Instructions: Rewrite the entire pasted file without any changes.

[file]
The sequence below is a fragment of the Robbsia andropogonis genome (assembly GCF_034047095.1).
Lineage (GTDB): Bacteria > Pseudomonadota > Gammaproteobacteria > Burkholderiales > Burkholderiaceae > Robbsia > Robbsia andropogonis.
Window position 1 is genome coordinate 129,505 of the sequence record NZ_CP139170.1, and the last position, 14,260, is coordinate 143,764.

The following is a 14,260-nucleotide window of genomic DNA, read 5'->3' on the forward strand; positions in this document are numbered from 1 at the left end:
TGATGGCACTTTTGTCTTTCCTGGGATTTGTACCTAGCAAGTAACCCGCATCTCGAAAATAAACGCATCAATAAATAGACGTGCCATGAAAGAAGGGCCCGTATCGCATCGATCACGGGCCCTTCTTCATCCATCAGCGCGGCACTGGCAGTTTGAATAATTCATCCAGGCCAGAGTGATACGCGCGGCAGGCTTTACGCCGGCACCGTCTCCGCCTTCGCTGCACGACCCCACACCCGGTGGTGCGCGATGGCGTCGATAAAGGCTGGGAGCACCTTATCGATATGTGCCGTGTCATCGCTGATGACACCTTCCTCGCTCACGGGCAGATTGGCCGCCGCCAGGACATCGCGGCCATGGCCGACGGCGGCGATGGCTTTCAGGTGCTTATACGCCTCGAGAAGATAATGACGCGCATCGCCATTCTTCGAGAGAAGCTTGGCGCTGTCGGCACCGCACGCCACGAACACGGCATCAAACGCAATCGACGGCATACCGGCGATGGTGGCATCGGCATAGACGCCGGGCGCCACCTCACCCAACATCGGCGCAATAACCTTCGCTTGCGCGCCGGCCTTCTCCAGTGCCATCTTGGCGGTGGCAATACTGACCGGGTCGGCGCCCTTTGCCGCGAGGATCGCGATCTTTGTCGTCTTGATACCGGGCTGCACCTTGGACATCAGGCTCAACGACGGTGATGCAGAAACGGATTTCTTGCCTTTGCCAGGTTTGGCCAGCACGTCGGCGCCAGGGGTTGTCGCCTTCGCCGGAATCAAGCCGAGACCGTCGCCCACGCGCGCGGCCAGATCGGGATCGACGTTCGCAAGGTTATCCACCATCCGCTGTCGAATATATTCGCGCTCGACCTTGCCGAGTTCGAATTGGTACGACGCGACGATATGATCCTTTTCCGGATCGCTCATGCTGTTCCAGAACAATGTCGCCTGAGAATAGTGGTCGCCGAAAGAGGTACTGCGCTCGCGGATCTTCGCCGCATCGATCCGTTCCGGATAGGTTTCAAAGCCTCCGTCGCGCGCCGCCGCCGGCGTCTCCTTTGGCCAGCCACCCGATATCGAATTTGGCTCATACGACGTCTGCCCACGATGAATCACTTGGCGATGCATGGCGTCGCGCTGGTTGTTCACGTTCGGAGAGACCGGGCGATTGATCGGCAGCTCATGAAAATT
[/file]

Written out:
The sequence below is a fragment of the Robbsia andropogonis genome (assembly GCF_034047095.1).
Lineage (GTDB): Bacteria > Pseudomonadota > Gammaproteobacteria > Burkholderiales > Burkholderiaceae > Robbsia > Robbsia andropogonis.
Window position 1 is genome coordinate 129,505 of the sequence record NZ_CP139170.1, and the last position, 14,260, is coordinate 143,764.

The following is a 14,260-nucleotide window of genomic DNA, read 5'->3' on the forward strand; positions in this document are numbered from 1 at the left end:
TGATGGCACTTTTGTCTTTCCTGGGATTTGTACCTAGCAAGTAACCCGCATCTCGAAAATAAACGCATCAATAAATAGACGTGCCATGAAAGAAGGGCCCGTATCGCATCGATCACGGGCCCTTCTTCATCCATCAGCGCGGCACTGGCAGTTTGAATAATTCATCCAGGCCAGAGTGATACGCGCGGCAGGCTTTACGCCGGCACCGTCTCCGCCTTCGCTGCACGACCCCACACCCGGTGGTGCGCGATGGCGTCGATAAAGGCTGGGAGCACCTTATCGATATGTGCCGTGTCATCGCTGATGACACCTTCCTCGCTCACGGGCAGATTGGCCGCCGCCAGGACATCGCGGCCATGGCCGACGGCGGCGATGGCTTTCAGGTGCTTATACGCCTCGAGAAGATAATGACGCGCATCGCCATTCTTCGAGAGAAGCTTGGCGCTGTCGGCACCGCACGCCACGAACACGGCATCAAACGCAATCGACGGCATACCGGCGATGGTGGCATCGGCATAGACGCCGGGCGCCACCTCACCCAACATCGGCGCAATAACCTTCGCTTGCGCGCCGGCCTTCTCCAGTGCCATCTTGGCGGTGGCAATACTGACCGGGTCGGCGCCCTTTGCCGCGAGGATCGCGATCTTTGTCGTCTTGATACCGGGCTGCACCTTGGACATCAGGCTCAACGACGGTGATGCAGAAACGGATTTCTTGCCTTTGCCAGGTTTGGCCAGCACGTCGGCGCCAGGGGTTGTCGCCTTCGCCGGAATCAAGCCGAGACCGTCGCCCACGCGCGCGGCCAGATCGGGATCGACGTTCGCAAGGTTATCCACCATCCGCTGTCGAATATATTCGCGCTCGACCTTGCCGAGTTCGAATTGGTACGACGCGACGATATGATCCTTTTCCGGATCGCTCATGCTGTTCCAGAACAATGTCGCCTGAGAATAGTGGTCGCCGAAAGAGGTACTGCGCTCGCGGATCTTCGCCGCATCGATCCGTTCCGGATAGGTTTCAAAGCCTCCGTCGCGCGCCGCCGCCGGCGTCTCCTTTGGCCAGCCACCCGATATCGAATTTGGCTCATACGACGTCTGCCCACGATGAATCACTTGGCGATGCATGGCGTCGCGCTGGTTGTTCACGTTCGGAGAGACCGGGCGATTGATCGGCAGCTCATGAAAATT